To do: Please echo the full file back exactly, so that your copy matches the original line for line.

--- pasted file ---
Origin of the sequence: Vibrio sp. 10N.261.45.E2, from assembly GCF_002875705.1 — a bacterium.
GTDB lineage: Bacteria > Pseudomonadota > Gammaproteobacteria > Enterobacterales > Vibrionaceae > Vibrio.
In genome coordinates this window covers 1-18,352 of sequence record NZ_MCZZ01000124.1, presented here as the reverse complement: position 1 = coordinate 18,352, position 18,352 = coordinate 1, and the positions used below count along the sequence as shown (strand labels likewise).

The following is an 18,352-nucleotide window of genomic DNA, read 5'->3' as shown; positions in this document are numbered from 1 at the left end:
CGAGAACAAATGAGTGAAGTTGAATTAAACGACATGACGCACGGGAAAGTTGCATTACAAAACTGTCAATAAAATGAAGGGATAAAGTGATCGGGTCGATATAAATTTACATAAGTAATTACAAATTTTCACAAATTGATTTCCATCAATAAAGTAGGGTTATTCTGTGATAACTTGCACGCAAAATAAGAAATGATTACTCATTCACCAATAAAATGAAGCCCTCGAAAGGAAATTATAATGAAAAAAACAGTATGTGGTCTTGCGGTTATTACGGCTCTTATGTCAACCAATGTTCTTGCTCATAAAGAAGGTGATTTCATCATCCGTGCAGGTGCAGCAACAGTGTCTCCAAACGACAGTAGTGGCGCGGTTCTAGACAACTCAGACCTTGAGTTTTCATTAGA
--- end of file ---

Origin of the sequence: Vibrio sp. 10N.261.45.E2, from assembly GCF_002875705.1 — a bacterium.
GTDB lineage: Bacteria > Pseudomonadota > Gammaproteobacteria > Enterobacterales > Vibrionaceae > Vibrio.
In genome coordinates this window covers 1-18,352 of sequence record NZ_MCZZ01000124.1, presented here as the reverse complement: position 1 = coordinate 18,352, position 18,352 = coordinate 1, and the positions used below count along the sequence as shown (strand labels likewise).

The following is an 18,352-nucleotide window of genomic DNA, read 5'->3' as shown; positions in this document are numbered from 1 at the left end:
CGAGAACAAATGAGTGAAGTTGAATTAAACGACATGACGCACGGGAAAGTTGCATTACAAAACTGTCAATAAAATGAAGGGATAAAGTGATCGGGTCGATATAAATTTACATAAGTAATTACAAATTTTCACAAATTGATTTCCATCAATAAAGTAGGGTTATTCTGTGATAACTTGCACGCAAAATAAGAAATGATTACTCATTCACCAATAAAATGAAGCCCTCGAAAGGAAATTATAATGAAAAAAACAGTATGTGGTCTTGCGGTTATTACGGCTCTTATGTCAACCAATGTTCTTGCTCATAAAGAAGGTGATTTCATCATCCGTGCAGGTGCAGCAACAGTGTCTCCAAACGACAGTAGTGGCGCGGTTCTAGACAACTCAGACCTTGAGTTTTCATTAGA